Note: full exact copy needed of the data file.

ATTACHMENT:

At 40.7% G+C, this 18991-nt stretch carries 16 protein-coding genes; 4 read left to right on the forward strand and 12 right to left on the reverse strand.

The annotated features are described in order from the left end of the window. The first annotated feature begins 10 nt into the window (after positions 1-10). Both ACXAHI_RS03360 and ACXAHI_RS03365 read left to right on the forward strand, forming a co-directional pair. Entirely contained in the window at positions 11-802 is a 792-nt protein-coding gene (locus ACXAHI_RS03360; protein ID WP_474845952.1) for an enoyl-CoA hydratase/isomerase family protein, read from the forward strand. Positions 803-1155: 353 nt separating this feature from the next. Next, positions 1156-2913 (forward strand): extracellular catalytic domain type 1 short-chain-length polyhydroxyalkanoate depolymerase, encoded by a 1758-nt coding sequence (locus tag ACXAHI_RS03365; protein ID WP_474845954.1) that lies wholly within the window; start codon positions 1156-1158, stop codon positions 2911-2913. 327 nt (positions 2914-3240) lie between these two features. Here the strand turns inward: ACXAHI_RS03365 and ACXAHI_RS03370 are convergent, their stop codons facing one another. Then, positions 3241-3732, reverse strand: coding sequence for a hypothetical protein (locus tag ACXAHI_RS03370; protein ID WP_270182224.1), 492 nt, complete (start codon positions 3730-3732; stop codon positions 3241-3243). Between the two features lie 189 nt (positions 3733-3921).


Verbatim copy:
At 40.7% G+C, this 18991-nt stretch carries 16 protein-coding genes; 4 read left to right on the forward strand and 12 right to left on the reverse strand.

The annotated features are described in order from the left end of the window. The first annotated feature begins 10 nt into the window (after positions 1-10). Both ACXAHI_RS03360 and ACXAHI_RS03365 read left to right on the forward strand, forming a co-directional pair. Entirely contained in the window at positions 11-802 is a 792-nt protein-coding gene (locus ACXAHI_RS03360; protein ID WP_474845952.1) for an enoyl-CoA hydratase/isomerase family protein, read from the forward strand. Positions 803-1155: 353 nt separating this feature from the next. Next, positions 1156-2913 (forward strand): extracellular catalytic domain type 1 short-chain-length polyhydroxyalkanoate depolymerase, encoded by a 1758-nt coding sequence (locus tag ACXAHI_RS03365; protein ID WP_474845954.1) that lies wholly within the window; start codon positions 1156-1158, stop codon positions 2911-2913. 327 nt (positions 2914-3240) lie between these two features. Here the strand turns inward: ACXAHI_RS03365 and ACXAHI_RS03370 are convergent, their stop codons facing one another. Then, positions 3241-3732, reverse strand: coding sequence for a hypothetical protein (locus tag ACXAHI_RS03370; protein ID WP_270182224.1), 492 nt, complete (start codon positions 3730-3732; stop codon positions 3241-3243). Between the two features lie 189 nt (positions 3733-3921).